July 16th, 2024

Legion commemorates 105th anniversary of Vimy Ridge


By Justin Seward - Lethbridge Herald on April 12, 2022.

Herald photo by Justin Seward 20th Independent Field Battery 2296 Cadet Warrant officers Nate Davis and Kiedis Mann perform a reverse arms to pay respect to the fallen during a ceremony at the Lethbridge cenotaph Saturday marking the 105th anniversary of the Battle of Vimy Ridge.

Members of the Royal Canadian Legion General Stewart Branch No. 4 were joined by the 20th Independent Field Battery 2296 Cadets, the retired RCMP Association and the general public at the cenotaph outside the Yates Theatre to commemorate the 105th anniversary of the Battle of Vimy Ridge on Saturday.
“In Canadian history, it’s pretty significant,” said Legion president Paul Brundige.
“When you read about the history of Vimy Ridge and what happened in Vimy Ridge, in military terms, I mean the first time the Canadians fought together and did it. There’s so much military history involved in what is actually still implemented today and basic military tactics – like the walking barrage is still used, there’s still counter battery fire that is still used in the military- that was all developed by the Canadians during Vimy Ridge. So, there’s huge strategic importance to Vimy Ridge that’s still indoctrinated in today’s modern militaries.”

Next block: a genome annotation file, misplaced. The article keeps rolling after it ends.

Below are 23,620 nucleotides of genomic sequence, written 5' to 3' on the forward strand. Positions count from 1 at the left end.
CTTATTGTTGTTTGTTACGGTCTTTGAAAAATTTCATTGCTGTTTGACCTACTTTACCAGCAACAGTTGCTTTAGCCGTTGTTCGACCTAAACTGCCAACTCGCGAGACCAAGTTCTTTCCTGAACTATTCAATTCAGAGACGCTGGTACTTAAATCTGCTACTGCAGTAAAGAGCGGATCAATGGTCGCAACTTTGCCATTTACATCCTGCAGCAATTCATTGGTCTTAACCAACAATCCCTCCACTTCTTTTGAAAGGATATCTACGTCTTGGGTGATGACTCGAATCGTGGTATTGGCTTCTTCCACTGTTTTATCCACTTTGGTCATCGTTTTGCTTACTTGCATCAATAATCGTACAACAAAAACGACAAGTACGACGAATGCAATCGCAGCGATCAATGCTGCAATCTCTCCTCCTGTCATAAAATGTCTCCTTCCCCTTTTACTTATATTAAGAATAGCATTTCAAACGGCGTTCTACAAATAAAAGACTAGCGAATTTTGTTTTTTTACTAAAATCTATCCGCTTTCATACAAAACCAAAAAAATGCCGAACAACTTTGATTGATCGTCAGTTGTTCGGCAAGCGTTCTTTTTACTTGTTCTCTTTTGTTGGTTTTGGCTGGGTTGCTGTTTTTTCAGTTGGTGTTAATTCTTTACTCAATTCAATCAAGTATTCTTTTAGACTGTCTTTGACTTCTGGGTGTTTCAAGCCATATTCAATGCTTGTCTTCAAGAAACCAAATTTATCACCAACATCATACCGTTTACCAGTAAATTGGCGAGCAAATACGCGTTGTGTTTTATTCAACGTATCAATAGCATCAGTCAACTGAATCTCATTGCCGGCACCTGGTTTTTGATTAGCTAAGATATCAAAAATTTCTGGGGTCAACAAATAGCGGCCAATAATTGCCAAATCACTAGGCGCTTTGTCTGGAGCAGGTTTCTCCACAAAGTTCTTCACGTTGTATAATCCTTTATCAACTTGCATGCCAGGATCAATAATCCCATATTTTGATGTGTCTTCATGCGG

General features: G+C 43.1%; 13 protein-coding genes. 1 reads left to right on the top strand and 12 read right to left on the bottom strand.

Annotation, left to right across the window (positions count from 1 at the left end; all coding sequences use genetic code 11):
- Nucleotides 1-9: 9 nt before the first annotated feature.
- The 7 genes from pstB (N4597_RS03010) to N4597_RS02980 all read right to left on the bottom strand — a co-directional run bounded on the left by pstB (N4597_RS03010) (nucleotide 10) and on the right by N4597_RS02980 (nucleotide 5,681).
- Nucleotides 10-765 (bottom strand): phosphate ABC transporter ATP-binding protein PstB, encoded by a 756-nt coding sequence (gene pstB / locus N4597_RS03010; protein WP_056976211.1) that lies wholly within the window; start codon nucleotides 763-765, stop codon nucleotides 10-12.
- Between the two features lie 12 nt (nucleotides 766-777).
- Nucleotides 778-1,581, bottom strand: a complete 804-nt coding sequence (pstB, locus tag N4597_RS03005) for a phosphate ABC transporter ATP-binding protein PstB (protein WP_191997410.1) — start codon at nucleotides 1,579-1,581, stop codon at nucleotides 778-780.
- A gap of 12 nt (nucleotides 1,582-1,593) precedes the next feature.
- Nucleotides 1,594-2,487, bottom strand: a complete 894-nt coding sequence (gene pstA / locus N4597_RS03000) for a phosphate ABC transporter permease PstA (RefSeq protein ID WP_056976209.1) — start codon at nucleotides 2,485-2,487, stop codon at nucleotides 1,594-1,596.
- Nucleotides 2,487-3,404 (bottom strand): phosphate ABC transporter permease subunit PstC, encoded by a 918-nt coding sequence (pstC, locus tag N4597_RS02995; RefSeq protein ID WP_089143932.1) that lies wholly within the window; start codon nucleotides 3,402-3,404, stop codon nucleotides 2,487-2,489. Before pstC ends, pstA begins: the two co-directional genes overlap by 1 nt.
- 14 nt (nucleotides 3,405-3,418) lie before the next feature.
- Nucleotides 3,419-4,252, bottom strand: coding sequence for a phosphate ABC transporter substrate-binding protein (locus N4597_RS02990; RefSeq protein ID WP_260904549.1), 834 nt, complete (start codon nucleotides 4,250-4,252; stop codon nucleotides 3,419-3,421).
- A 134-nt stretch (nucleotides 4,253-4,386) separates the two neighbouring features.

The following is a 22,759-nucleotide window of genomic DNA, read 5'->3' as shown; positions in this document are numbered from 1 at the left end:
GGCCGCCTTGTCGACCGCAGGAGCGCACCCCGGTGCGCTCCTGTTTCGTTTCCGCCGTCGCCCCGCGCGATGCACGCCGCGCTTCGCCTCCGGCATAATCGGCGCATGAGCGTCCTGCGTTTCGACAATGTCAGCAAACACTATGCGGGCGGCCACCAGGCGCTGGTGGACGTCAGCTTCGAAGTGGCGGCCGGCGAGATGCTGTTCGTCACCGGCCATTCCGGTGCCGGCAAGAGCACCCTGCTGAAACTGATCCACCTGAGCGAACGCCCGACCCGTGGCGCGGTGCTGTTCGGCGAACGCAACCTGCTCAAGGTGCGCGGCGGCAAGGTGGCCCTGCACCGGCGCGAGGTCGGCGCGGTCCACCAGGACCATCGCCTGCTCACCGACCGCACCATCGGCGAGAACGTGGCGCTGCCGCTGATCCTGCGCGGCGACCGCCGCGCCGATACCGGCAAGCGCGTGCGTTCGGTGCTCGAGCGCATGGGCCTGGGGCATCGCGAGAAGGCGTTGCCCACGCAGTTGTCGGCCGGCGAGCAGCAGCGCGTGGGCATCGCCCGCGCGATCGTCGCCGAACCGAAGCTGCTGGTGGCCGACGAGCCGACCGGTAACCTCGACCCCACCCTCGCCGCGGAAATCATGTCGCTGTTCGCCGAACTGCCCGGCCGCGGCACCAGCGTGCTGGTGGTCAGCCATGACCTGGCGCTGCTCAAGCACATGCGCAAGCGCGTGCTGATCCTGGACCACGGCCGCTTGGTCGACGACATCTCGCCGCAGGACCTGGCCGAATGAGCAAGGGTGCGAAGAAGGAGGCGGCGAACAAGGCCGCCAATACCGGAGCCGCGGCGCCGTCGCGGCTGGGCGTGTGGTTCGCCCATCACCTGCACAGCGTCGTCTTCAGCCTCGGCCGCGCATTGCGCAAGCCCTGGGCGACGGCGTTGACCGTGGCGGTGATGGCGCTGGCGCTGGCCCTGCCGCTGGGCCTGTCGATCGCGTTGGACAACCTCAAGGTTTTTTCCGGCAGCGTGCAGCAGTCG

Brundige felt it was important to still recognize the Vimy Ridge anniversaries because that is when Canada became a nation.
“Because we were from all walks of life,” he said.
“We were brought from all over Canada and fought together. We put Canada on the map, we made Canada a country, a nation.”
Brundige noted getting the youth involved, in particular the cadets, was significant because there was a historical and educational purpose for them to see what happened.
Richard Drought, the Legion’s sergeant-at-arms, comes from a long line of military, having spent nine-and-a-half years in the Lord Strathcona’s Horse Royal Canadian Armoured Core, a stint with the military police and infantry reserve with the Grey and Simcoe Foresters.
His father was with the Fort Garry Horse, his uncle was with the Royal Canadian Dragoons, a cousin was with the 8th Canadian Hussars and his grandfather and great grandfather served with the British military.
“It actually means a lot that I am able to participate in something like this in the honour of my history, my family,” said Drought.
Drought went to Vimy Ridge in the early 2000s, where he saw the monument and took a look over the battle site.
“And to look at where the soldiers lived, to me that’s probably the most paramount thing,” he said.
“That really strikes home with me of the members of the Canadian military then.”
Drought also serves as vice president for the RCMP Veterans Association and as the 2296 Cadets’ commanding officer.

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